Video

Video Al-Shabab Recruitment Drive Still on In Kenya

The al-Shabab militants that have long battled for control of Somalia also have recruited thousands of young people in Kenya, leaving many families disconsolate. Mohammed Yusuf recently visited the Kenyan town of Isiolo, and met with relatives of those recruited, as well as a many who have helped with the recruiting.
Video

Video US Voters Seek Answers From Presidential Candidates on IS Gains

The growth of the Islamic State militant group in Iraq and Syria comes as the 2016 U.S. presidential campaign kicks off in the Midwest state of Iowa.   As VOA’s Kane Farabaugh reports, voters want to know how the candidates would handle recent militant gains in the Middle East.
Video

Video A Small Oasis on Kabul's Outskirts Provides Relief From Security Tensions

When people in Kabul want to get away from the city and relax, many choose Qargha Lake, a small resort on the outskirts of Kabul. Ayesha Tanzeem visited and talked with people about the precious oasis.
Video

Video Film Festival Looks at Indigenous Peoples, Culture Conflict

A recent Los Angeles film festival highlighted the plight of people caught between two cultures. Mike O'Sullivan has more on the the Garifuna International Film Festival, a Los Angeles forum created by a woman from Central America who wants the world to know more about her culture.
Video

Video Kenyans Lament Losing Sons to al-Shabab

There is agony, fear and lost hope in the Kenyan town of Isiolo, a key target of a new al-Shabab recruitment drive. VOA's Mohammed Yusuf visits Isiolo to speak with families and at least one man who says he was a recruiter.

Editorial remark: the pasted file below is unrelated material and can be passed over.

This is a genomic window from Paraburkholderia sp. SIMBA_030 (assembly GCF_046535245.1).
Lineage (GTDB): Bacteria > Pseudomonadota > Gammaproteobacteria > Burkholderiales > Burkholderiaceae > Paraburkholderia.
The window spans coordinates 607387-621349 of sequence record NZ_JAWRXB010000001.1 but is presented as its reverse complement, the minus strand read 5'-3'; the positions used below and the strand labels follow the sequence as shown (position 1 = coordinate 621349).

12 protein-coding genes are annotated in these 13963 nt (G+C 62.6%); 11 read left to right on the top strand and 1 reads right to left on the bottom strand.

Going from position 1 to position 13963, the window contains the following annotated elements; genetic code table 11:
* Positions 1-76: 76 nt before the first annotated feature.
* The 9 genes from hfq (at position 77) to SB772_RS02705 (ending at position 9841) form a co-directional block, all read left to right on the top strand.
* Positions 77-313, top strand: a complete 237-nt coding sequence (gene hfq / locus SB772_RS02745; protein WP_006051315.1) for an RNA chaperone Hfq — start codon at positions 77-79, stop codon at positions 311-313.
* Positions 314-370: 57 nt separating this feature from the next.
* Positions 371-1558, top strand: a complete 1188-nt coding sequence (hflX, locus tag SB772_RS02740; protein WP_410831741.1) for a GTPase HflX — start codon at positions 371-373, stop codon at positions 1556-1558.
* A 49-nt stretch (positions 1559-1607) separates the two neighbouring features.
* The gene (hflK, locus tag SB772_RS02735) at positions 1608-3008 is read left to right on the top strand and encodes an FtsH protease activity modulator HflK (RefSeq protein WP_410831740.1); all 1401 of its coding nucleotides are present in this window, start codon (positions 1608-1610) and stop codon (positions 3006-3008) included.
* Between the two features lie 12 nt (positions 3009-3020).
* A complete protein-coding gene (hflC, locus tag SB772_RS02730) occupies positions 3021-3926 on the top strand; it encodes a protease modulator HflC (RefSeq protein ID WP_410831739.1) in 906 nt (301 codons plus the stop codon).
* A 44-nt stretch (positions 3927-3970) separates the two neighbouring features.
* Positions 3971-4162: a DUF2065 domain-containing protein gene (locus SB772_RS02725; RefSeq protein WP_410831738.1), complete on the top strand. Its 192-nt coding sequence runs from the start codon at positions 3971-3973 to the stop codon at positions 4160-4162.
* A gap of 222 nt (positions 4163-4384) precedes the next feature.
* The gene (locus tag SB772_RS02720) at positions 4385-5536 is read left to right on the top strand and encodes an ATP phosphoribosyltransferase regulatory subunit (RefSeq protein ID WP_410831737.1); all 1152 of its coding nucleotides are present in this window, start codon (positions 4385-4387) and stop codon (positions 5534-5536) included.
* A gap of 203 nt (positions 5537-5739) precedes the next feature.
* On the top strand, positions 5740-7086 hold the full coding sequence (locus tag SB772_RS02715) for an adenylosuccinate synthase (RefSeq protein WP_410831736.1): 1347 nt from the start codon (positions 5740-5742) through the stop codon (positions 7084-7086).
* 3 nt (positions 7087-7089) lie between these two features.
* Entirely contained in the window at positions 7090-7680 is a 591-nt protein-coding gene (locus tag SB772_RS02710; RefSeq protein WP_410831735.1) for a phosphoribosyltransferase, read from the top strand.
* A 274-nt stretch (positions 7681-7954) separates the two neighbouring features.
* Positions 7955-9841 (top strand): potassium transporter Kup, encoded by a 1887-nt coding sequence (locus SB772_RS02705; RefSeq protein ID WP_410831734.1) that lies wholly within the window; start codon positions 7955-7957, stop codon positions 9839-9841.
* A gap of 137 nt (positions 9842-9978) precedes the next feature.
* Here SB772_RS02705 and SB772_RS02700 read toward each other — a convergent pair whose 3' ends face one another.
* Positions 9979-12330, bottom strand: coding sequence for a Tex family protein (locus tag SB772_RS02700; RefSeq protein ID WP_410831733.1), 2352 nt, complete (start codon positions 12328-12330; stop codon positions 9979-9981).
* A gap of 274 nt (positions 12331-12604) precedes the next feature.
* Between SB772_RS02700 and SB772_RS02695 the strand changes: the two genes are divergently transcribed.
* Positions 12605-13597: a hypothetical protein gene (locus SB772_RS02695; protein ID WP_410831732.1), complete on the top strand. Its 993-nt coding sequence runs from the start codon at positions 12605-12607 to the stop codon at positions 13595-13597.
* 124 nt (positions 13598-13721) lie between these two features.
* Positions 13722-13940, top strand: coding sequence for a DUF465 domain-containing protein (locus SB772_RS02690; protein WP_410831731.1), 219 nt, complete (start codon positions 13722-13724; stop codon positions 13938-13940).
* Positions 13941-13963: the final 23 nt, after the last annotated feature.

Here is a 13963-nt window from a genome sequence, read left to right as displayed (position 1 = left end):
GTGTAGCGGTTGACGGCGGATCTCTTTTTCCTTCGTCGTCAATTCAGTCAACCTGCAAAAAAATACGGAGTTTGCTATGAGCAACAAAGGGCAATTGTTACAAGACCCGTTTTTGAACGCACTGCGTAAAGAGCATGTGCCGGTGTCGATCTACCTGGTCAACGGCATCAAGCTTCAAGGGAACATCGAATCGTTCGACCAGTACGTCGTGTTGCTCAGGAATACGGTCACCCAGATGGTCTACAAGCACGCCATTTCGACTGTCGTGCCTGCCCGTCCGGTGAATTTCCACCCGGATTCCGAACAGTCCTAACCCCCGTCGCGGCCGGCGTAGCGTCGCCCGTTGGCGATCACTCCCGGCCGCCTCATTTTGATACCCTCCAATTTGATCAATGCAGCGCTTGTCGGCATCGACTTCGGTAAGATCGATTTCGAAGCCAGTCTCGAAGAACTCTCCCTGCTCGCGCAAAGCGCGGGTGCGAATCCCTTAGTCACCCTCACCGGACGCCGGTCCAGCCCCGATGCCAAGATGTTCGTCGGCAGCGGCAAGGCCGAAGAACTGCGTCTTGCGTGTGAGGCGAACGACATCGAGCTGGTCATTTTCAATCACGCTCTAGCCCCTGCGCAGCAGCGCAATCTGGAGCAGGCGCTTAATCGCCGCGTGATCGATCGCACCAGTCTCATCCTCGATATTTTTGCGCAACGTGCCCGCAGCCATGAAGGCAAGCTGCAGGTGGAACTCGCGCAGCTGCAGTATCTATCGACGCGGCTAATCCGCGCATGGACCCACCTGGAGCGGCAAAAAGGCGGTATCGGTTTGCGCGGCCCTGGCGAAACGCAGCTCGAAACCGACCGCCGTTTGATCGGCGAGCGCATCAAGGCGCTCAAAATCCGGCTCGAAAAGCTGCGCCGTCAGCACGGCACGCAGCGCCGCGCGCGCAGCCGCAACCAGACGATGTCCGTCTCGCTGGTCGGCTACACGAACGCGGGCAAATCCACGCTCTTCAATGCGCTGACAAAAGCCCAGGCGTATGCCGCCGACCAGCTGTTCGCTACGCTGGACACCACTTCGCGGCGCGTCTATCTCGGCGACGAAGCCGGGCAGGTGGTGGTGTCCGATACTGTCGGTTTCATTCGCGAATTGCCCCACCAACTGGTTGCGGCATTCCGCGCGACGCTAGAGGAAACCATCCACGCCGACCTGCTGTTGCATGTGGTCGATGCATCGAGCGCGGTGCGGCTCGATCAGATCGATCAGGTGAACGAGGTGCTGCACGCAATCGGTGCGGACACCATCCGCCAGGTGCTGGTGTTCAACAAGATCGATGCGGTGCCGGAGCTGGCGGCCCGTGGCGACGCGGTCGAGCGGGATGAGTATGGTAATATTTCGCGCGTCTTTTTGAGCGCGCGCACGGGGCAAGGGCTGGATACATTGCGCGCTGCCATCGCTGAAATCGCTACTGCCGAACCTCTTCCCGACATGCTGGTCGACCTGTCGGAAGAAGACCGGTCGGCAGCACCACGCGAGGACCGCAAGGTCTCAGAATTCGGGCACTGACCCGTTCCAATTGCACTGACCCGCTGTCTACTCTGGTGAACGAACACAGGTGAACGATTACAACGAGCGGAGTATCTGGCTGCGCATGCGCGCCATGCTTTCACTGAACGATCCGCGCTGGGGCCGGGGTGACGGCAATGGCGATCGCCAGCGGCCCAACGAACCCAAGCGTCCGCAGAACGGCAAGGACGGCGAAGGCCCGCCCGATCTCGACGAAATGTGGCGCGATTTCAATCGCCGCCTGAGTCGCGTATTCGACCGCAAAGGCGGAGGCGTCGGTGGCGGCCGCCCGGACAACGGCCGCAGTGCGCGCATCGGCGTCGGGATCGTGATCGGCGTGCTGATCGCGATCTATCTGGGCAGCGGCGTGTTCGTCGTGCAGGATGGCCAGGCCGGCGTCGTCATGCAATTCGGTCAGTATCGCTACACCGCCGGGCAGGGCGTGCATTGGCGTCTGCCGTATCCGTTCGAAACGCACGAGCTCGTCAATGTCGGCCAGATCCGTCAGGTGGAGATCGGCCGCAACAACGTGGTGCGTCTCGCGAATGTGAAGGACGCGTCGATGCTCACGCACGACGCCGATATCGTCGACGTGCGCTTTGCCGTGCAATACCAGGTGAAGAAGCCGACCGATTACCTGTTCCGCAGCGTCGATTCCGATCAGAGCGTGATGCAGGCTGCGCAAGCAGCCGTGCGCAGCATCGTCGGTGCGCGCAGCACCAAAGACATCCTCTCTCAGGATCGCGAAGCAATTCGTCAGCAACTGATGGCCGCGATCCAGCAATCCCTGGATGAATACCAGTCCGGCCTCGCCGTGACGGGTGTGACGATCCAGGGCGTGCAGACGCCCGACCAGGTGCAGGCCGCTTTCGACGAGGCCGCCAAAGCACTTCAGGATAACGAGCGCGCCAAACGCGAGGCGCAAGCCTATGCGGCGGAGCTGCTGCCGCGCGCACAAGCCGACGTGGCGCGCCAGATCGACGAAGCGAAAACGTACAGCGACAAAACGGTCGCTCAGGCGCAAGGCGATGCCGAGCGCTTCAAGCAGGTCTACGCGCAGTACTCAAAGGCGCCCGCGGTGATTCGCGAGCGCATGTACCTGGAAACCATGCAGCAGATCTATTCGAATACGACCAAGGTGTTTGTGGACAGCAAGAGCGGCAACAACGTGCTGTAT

Video

Video Scientists Say Plankton More Important Than Previously Thought

Tiny ocean creatures called plankton are mostly thought of as food for whales and other large marine animals, but a four-year global study discovered, among other things, that plankton are a major source of oxygen on our planet. VOA’s George Putic reports.
Video

Video Kenya’s Capital Sees Rise in Shisha Parlors

In Kenya, the smoking of shisha, a type of flavored tobacco, is the latest craze. Patrons are flocking to shisha parlors to smoke and socialize. But the practice can be addictive and harmful, though many dabblers may not realize the dangers, according to a new review. Lenny Ruvaga has more on the story for VOA from Nairobi, Kenya.
Video

Video Iowa Family's Sacrifice Shaped US Military Service for Generations

Few places in America have experienced war like Waterloo. This small town in the Midwest state of Iowa became famous during World War II not for what it accomplished, but what it lost. As VOA’s Kane Farabaugh reports, the legacy of one family’s sacrifice is still a reminder today of the real cost of war for all families on the homefront.

VOA Blogs